Alcoholics Anonymous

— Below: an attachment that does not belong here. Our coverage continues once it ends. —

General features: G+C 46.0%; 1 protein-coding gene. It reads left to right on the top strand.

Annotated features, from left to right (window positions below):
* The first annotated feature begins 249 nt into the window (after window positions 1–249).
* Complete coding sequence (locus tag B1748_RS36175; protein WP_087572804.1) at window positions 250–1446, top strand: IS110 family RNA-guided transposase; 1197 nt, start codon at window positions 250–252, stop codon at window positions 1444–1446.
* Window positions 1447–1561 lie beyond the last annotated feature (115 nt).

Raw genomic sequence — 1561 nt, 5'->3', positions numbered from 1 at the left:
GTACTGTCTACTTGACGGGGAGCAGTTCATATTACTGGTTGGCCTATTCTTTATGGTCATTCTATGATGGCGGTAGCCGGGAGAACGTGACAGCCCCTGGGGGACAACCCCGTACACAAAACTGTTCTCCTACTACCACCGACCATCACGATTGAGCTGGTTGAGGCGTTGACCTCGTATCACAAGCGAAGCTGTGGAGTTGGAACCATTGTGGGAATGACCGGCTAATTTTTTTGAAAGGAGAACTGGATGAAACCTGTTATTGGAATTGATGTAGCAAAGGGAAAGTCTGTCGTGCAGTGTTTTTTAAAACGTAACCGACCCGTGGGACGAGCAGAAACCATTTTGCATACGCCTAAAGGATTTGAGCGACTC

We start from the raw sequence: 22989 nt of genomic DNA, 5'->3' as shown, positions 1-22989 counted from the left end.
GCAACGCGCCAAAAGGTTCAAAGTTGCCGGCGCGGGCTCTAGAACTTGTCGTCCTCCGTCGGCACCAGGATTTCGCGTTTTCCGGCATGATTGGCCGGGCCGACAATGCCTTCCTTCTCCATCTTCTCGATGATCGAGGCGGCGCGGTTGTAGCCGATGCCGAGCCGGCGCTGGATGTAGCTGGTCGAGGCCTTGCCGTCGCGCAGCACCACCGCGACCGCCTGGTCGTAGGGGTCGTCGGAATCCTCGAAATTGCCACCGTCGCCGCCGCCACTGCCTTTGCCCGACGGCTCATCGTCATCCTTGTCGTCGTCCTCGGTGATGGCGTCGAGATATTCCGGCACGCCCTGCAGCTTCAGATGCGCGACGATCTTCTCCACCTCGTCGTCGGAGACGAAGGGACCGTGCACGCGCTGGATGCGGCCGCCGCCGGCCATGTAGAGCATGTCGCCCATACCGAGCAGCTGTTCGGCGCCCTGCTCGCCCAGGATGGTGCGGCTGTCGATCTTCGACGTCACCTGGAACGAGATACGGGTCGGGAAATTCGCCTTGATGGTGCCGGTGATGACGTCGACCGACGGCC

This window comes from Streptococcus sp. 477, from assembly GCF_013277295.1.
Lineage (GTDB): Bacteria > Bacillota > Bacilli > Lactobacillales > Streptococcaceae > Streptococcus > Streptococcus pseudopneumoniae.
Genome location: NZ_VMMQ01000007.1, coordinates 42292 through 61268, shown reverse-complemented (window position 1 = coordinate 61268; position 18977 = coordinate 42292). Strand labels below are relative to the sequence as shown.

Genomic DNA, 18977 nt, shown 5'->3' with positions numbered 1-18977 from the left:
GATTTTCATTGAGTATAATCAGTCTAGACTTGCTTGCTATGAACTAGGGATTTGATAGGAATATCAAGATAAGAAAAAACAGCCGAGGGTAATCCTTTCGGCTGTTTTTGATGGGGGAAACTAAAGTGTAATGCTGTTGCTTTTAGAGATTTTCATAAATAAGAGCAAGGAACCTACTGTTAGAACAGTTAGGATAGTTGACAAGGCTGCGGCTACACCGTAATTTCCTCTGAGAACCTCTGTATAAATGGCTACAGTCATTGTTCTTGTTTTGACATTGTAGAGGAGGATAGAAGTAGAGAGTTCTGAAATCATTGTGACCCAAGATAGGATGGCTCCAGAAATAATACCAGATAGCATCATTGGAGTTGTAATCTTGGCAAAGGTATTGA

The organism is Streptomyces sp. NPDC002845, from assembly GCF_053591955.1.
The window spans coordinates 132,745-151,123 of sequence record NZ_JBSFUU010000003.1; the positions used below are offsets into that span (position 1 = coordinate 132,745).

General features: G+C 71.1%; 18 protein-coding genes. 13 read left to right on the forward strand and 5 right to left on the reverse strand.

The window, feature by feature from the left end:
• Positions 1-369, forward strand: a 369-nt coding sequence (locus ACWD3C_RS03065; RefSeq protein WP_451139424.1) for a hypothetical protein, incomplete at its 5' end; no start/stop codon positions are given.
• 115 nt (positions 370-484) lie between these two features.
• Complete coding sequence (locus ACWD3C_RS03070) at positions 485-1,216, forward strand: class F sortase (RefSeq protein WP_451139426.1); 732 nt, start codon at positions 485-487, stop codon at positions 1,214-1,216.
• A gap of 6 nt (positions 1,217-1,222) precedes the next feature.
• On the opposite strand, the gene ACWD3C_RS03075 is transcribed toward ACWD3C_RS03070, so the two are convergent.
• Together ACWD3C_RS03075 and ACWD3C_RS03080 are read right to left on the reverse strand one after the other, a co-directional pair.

Focus is given to the purpose, leadership, membership, decision making process and the general functioning of the group. The main reason for formation of Alcoholics Anonymous group was to rescue members from abuse of alcohol and similar substances (Mckellar, Stewart Humphreys, 2003). Although the group was started in Ohio in 1935, it has grown to all other US states and beyond (Mckellar et al., 2003). As the name suggests, one of the principles of AA is that its membership should always remain a secret (Mckellar et al., 2003). Apparently, the main purpose of this principle is to shield members from public ridicule that can easily compromise rehabilitation process. The AA has been very effective in helping people abandon alcoholism (Moos Moos, 2006). According to Moos and Moos (2006), the group does not use scientific therapies but rather members come together to help each other deal with the problem of alcohol and drug abuse. In this regard, new entrants are linked to already recovered members for assistance. As noted by Moos and Moos (2006), in addition to helping members to quit unhealthy drinking habits, AA also creates conducive environment to enable them cope with their new life. Some psychologists have suggested that AA can become more effective if scientific medication is incorporated in the group’s traditional methods of fighting alcoholism (Moos Moos, 2006). The functioning of AA group is based on a program of twelve steps that start with entry of addicts and end with exit of fully recovered individuals who are ready to assist other alcoholics (Sharma Branscum, 2010). According to Sharma Branscum (2010), there are twelve traditions used as the constitution of the group. The traditions guide members on how to relate with each another. Some of the most embraced values include group unity, fear of God and self-support (Sharma Branscum, 2010). Since the group is open to any person willing to fight addiction, there is no minimum or maximum membership requirement (Sharma Branscum, 2010). The meeting attended by the author was held on Saturday evening in a four walled room. The timing of the meeting was designed to avoid inconveniencing members as most people are free during Saturday evenings (Harrison, Price, Gavin Florey, 2002). In addition, Harrison et al. noted that meeting at the time when most people are free ensures that members are occupied and won’t find time to engage in unhealthy drinking (2002). The seating arrangement was similar to a learning classroom where learners sit in rows facing one side. Unlike most meetings where group officials sit in front, there appeared to be no distinction between leaders and other members in the AA meeting. This arrangement was designed to discourage any feeling of authority by perceived leaders. It is believed that a sense of equality among members encourages free flow of information within the group. In this regard, the group did not have official leaders. Whenever there is a meeting, any member can volunteer to lead the group through the process (Moos Moos, 2006). As Moos and Moos notes, the volunteer is only a coordinator rather than a leader (2006). Decisions are made through deliberations of the entire group. However, decisions that only affect certain individuals are made by such individuals but other